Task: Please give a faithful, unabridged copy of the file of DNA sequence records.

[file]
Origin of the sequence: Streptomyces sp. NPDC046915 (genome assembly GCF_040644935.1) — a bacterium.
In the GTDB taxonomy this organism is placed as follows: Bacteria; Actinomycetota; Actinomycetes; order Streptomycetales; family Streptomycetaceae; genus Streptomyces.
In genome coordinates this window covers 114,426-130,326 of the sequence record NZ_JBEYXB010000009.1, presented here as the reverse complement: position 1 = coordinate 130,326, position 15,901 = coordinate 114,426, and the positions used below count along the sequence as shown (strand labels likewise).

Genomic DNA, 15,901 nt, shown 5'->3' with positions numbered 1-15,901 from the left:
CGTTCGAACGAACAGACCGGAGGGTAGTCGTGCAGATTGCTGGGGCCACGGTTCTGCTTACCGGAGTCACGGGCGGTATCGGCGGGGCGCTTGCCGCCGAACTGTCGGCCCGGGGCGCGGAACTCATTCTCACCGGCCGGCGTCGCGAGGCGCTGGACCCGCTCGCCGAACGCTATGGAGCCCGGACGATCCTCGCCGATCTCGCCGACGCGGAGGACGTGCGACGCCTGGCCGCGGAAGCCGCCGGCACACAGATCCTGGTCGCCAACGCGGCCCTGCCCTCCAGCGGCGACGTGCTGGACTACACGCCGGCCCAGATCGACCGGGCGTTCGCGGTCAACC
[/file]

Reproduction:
Origin of the sequence: Streptomyces sp. NPDC046915 (genome assembly GCF_040644935.1) — a bacterium.
In the GTDB taxonomy this organism is placed as follows: Bacteria; Actinomycetota; Actinomycetes; order Streptomycetales; family Streptomycetaceae; genus Streptomyces.
In genome coordinates this window covers 114,426-130,326 of the sequence record NZ_JBEYXB010000009.1, presented here as the reverse complement: position 1 = coordinate 130,326, position 15,901 = coordinate 114,426, and the positions used below count along the sequence as shown (strand labels likewise).

Genomic DNA, 15,901 nt, shown 5'->3' with positions numbered 1-15,901 from the left:
CGTTCGAACGAACAGACCGGAGGGTAGTCGTGCAGATTGCTGGGGCCACGGTTCTGCTTACCGGAGTCACGGGCGGTATCGGCGGGGCGCTTGCCGCCGAACTGTCGGCCCGGGGCGCGGAACTCATTCTCACCGGCCGGCGTCGCGAGGCGCTGGACCCGCTCGCCGAACGCTATGGAGCCCGGACGATCCTCGCCGATCTCGCCGACGCGGAGGACGTGCGACGCCTGGCCGCGGAAGCCGCCGGCACACAGATCCTGGTCGCCAACGCGGCCCTGCCCTCCAGCGGCGACGTGCTGGACTACACGCCGGCCCAGATCGACCGGGCGTTCGCGGTCAACC